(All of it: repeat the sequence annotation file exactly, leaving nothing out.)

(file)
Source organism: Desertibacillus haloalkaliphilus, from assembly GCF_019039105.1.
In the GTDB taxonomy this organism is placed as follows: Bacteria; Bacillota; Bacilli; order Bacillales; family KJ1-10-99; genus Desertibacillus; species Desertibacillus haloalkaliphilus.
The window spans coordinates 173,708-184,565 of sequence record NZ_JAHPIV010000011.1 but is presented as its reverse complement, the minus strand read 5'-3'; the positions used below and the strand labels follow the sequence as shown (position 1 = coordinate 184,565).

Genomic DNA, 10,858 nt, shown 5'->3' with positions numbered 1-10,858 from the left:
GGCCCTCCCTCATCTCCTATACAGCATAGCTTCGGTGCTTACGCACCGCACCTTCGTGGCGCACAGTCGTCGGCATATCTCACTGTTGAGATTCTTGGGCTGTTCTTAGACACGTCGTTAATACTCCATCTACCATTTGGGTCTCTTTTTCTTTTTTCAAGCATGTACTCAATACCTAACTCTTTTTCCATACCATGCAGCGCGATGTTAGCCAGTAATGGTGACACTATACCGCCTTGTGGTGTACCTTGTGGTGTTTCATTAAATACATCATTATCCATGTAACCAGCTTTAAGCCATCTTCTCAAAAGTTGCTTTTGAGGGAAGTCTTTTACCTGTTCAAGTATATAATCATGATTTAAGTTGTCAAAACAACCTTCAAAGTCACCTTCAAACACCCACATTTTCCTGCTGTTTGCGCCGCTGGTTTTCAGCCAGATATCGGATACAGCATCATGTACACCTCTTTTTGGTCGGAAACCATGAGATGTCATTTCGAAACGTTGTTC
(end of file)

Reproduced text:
Source organism: Desertibacillus haloalkaliphilus, from assembly GCF_019039105.1.
In the GTDB taxonomy this organism is placed as follows: Bacteria; Bacillota; Bacilli; order Bacillales; family KJ1-10-99; genus Desertibacillus; species Desertibacillus haloalkaliphilus.
The window spans coordinates 173,708-184,565 of sequence record NZ_JAHPIV010000011.1 but is presented as its reverse complement, the minus strand read 5'-3'; the positions used below and the strand labels follow the sequence as shown (position 1 = coordinate 184,565).

Genomic DNA, 10,858 nt, shown 5'->3' with positions numbered 1-10,858 from the left:
GGCCCTCCCTCATCTCCTATACAGCATAGCTTCGGTGCTTACGCACCGCACCTTCGTGGCGCACAGTCGTCGGCATATCTCACTGTTGAGATTCTTGGGCTGTTCTTAGACACGTCGTTAATACTCCATCTACCATTTGGGTCTCTTTTTCTTTTTTCAAGCATGTACTCAATACCTAACTCTTTTTCCATACCATGCAGCGCGATGTTAGCCAGTAATGGTGACACTATACCGCCTTGTGGTGTACCTTGTGGTGTTTCATTAAATACATCATTATCCATGTAACCAGCTTTAAGCCATCTTCTCAAAAGTTGCTTTTGAGGGAAGTCTTTTACCTGTTCAAGTATATAATCATGATTTAAGTTGTCAAAACAACCTTCAAAGTCACCTTCAAACACCCACATTTTCCTGCTGTTTGCGCCGCTGGTTTTCAGCCAGATATCGGATACAGCATCATGTACACCTCTTTTTGGTCGGAAACCATGAGATGTCATTTCGAAACGTTGTTC